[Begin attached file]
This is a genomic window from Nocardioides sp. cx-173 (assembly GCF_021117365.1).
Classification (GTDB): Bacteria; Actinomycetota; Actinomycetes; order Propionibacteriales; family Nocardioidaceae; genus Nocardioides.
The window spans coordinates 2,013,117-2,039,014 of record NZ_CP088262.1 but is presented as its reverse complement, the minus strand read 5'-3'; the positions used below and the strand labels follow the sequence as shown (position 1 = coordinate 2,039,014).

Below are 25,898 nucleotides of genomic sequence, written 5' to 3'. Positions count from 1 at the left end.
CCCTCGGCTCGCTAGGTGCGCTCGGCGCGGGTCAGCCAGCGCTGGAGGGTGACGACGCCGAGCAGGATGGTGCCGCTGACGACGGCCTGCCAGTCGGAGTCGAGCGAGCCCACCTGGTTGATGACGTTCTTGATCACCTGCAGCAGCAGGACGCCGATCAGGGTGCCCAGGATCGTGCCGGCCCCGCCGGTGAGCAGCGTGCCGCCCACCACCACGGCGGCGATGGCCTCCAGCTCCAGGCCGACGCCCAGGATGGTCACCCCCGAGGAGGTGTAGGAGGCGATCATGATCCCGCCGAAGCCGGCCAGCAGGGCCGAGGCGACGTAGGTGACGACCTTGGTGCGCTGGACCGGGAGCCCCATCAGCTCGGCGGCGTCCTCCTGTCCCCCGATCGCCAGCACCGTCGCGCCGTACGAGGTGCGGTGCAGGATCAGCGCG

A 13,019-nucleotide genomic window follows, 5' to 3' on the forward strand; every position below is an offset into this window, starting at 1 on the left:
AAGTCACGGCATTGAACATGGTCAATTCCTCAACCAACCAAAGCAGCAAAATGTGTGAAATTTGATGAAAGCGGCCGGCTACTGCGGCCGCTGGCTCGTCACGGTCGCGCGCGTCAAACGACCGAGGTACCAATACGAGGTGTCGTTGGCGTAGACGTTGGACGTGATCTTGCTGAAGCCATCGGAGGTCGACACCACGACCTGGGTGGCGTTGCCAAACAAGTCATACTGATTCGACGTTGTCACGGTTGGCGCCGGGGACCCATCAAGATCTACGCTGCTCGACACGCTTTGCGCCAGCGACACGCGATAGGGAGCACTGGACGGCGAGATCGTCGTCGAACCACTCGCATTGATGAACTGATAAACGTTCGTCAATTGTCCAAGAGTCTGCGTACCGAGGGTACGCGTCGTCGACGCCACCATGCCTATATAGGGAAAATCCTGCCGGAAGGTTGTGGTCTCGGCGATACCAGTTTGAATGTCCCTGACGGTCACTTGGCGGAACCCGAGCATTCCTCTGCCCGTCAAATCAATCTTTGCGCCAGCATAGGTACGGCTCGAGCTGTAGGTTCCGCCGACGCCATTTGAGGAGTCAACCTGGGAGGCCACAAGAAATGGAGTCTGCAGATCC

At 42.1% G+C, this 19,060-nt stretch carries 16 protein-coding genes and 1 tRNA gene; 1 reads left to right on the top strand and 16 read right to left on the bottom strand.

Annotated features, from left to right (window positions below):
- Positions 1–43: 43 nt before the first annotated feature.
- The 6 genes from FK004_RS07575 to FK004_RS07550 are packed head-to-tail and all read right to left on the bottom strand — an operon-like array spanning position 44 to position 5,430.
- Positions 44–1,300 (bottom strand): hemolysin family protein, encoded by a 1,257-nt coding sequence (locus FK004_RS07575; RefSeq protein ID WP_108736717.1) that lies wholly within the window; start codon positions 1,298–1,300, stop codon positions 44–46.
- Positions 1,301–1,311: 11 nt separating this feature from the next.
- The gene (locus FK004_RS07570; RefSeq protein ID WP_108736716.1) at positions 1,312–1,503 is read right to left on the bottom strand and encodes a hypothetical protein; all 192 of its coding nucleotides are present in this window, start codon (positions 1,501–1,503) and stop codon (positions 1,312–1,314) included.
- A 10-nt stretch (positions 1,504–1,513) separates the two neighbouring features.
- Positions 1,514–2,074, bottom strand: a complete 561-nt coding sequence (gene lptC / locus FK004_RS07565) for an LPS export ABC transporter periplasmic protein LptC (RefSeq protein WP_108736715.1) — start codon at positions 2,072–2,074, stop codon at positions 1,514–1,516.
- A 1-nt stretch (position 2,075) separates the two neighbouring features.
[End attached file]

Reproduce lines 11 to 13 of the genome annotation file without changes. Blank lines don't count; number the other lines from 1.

- The 6 genes from FK004_RS07575 to FK004_RS07550 are packed head-to-tail and all read right to left on the bottom strand — an operon-like array spanning position 44 to position 5,430.
- Positions 44–1,300 (bottom strand): hemolysin family protein, encoded by a 1,257-nt coding sequence (locus FK004_RS07575; RefSeq protein ID WP_108736717.1) that lies wholly within the window; start codon positions 1,298–1,300, stop codon positions 44–46.
- Positions 1,301–1,311: 11 nt separating this feature from the next.